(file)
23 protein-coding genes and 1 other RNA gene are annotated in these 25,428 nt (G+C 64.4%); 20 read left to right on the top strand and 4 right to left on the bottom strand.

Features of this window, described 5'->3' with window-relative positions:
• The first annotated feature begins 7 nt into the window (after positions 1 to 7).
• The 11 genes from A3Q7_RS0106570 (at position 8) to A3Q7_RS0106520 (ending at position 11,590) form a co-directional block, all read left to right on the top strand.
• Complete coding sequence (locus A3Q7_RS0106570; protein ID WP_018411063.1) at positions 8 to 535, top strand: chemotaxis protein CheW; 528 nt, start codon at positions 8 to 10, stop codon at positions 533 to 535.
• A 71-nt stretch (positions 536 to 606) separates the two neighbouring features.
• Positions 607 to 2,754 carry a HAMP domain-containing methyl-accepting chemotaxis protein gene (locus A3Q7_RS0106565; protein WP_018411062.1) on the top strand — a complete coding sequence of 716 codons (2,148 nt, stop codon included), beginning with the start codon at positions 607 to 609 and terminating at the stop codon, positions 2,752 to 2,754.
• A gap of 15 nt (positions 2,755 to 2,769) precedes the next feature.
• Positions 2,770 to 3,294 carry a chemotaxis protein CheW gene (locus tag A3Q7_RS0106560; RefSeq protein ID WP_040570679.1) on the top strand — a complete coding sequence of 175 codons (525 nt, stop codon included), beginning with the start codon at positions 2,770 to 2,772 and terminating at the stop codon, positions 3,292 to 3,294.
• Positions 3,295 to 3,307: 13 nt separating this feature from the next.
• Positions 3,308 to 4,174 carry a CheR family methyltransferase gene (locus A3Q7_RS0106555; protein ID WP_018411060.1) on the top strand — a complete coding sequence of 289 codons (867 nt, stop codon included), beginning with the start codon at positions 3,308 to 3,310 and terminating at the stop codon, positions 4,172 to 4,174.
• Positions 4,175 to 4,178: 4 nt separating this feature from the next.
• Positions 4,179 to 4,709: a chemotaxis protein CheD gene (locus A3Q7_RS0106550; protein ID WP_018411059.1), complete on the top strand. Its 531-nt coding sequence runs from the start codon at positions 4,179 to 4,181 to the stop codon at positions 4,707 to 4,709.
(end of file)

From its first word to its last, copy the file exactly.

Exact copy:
23 protein-coding genes and 1 other RNA gene are annotated in these 25,428 nt (G+C 64.4%); 20 read left to right on the top strand and 4 right to left on the bottom strand.

Features of this window, described 5'->3' with window-relative positions:
• The first annotated feature begins 7 nt into the window (after positions 1 to 7).
• The 11 genes from A3Q7_RS0106570 (at position 8) to A3Q7_RS0106520 (ending at position 11,590) form a co-directional block, all read left to right on the top strand.
• Complete coding sequence (locus A3Q7_RS0106570; protein ID WP_018411063.1) at positions 8 to 535, top strand: chemotaxis protein CheW; 528 nt, start codon at positions 8 to 10, stop codon at positions 533 to 535.
• A 71-nt stretch (positions 536 to 606) separates the two neighbouring features.
• Positions 607 to 2,754 carry a HAMP domain-containing methyl-accepting chemotaxis protein gene (locus A3Q7_RS0106565; protein WP_018411062.1) on the top strand — a complete coding sequence of 716 codons (2,148 nt, stop codon included), beginning with the start codon at positions 607 to 609 and terminating at the stop codon, positions 2,752 to 2,754.
• A gap of 15 nt (positions 2,755 to 2,769) precedes the next feature.
• Positions 2,770 to 3,294 carry a chemotaxis protein CheW gene (locus tag A3Q7_RS0106560; RefSeq protein ID WP_040570679.1) on the top strand — a complete coding sequence of 175 codons (525 nt, stop codon included), beginning with the start codon at positions 2,770 to 2,772 and terminating at the stop codon, positions 3,292 to 3,294.
• Positions 3,295 to 3,307: 13 nt separating this feature from the next.
• Positions 3,308 to 4,174 carry a CheR family methyltransferase gene (locus A3Q7_RS0106555; protein ID WP_018411060.1) on the top strand — a complete coding sequence of 289 codons (867 nt, stop codon included), beginning with the start codon at positions 3,308 to 3,310 and terminating at the stop codon, positions 4,172 to 4,174.
• Positions 4,175 to 4,178: 4 nt separating this feature from the next.
• Positions 4,179 to 4,709: a chemotaxis protein CheD gene (locus A3Q7_RS0106550; protein ID WP_018411059.1), complete on the top strand. Its 531-nt coding sequence runs from the start codon at positions 4,179 to 4,181 to the stop codon at positions 4,707 to 4,709.